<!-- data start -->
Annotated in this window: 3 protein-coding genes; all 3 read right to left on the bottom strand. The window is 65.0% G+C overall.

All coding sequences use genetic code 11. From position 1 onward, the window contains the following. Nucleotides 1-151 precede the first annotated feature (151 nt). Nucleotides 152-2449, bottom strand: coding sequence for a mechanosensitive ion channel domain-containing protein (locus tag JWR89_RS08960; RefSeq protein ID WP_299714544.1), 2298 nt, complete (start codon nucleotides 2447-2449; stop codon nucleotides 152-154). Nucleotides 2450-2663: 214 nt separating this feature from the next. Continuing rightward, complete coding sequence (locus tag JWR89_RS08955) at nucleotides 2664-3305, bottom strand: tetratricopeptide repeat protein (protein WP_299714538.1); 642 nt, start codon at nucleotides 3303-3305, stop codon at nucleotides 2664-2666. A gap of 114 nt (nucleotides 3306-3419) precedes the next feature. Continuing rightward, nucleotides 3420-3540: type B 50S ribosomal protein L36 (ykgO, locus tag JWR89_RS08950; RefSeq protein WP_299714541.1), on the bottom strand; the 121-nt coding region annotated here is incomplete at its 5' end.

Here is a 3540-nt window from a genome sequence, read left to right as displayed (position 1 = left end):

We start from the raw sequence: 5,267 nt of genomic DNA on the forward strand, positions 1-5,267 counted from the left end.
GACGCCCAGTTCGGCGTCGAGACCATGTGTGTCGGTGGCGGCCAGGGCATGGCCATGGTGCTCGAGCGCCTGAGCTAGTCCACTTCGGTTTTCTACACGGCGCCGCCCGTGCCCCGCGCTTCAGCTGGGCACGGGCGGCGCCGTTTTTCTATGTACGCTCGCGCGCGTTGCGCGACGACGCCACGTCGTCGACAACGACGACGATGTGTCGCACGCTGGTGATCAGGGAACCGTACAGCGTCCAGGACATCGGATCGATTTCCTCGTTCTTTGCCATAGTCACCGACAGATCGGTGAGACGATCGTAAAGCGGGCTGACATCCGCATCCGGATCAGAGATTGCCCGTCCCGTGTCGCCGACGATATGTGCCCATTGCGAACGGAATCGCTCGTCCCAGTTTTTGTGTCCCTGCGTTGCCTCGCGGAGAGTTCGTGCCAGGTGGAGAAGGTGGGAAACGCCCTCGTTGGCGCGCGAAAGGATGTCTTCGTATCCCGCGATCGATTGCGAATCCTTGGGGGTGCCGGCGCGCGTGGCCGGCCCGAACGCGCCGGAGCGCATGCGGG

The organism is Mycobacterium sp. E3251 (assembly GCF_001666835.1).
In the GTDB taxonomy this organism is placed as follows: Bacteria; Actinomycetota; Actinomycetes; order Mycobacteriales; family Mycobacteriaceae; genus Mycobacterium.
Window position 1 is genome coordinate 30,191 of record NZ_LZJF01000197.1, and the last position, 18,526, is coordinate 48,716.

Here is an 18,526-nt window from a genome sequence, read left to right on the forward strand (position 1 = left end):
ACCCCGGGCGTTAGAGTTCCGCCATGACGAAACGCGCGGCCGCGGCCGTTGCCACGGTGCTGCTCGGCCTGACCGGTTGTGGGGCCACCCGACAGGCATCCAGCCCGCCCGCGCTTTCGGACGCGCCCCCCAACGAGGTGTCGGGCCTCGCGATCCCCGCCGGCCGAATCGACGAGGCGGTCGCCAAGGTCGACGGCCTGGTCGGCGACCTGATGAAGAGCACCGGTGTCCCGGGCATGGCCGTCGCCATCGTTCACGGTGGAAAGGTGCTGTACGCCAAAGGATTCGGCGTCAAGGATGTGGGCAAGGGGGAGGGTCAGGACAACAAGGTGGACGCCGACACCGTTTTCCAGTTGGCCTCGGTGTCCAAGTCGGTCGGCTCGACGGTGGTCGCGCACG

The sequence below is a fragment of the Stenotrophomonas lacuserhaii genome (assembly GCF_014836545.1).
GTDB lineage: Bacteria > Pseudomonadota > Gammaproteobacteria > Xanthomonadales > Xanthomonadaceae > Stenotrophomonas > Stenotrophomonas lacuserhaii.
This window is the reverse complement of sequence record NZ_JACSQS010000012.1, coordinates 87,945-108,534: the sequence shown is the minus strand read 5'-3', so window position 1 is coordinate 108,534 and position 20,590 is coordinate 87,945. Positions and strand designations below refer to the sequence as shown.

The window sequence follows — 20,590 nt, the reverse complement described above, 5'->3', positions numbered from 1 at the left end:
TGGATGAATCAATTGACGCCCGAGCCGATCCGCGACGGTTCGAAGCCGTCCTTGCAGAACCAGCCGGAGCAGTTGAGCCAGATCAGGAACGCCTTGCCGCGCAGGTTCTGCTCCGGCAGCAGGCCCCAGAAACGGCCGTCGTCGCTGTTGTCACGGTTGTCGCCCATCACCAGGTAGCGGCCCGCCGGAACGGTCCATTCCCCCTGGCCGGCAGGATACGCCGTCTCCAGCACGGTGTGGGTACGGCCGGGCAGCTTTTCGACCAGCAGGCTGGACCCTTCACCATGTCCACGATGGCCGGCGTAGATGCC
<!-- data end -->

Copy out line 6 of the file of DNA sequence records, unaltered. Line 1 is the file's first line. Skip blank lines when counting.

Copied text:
The organism is Mycobacterium sp. E3251 (assembly GCF_001666835.1).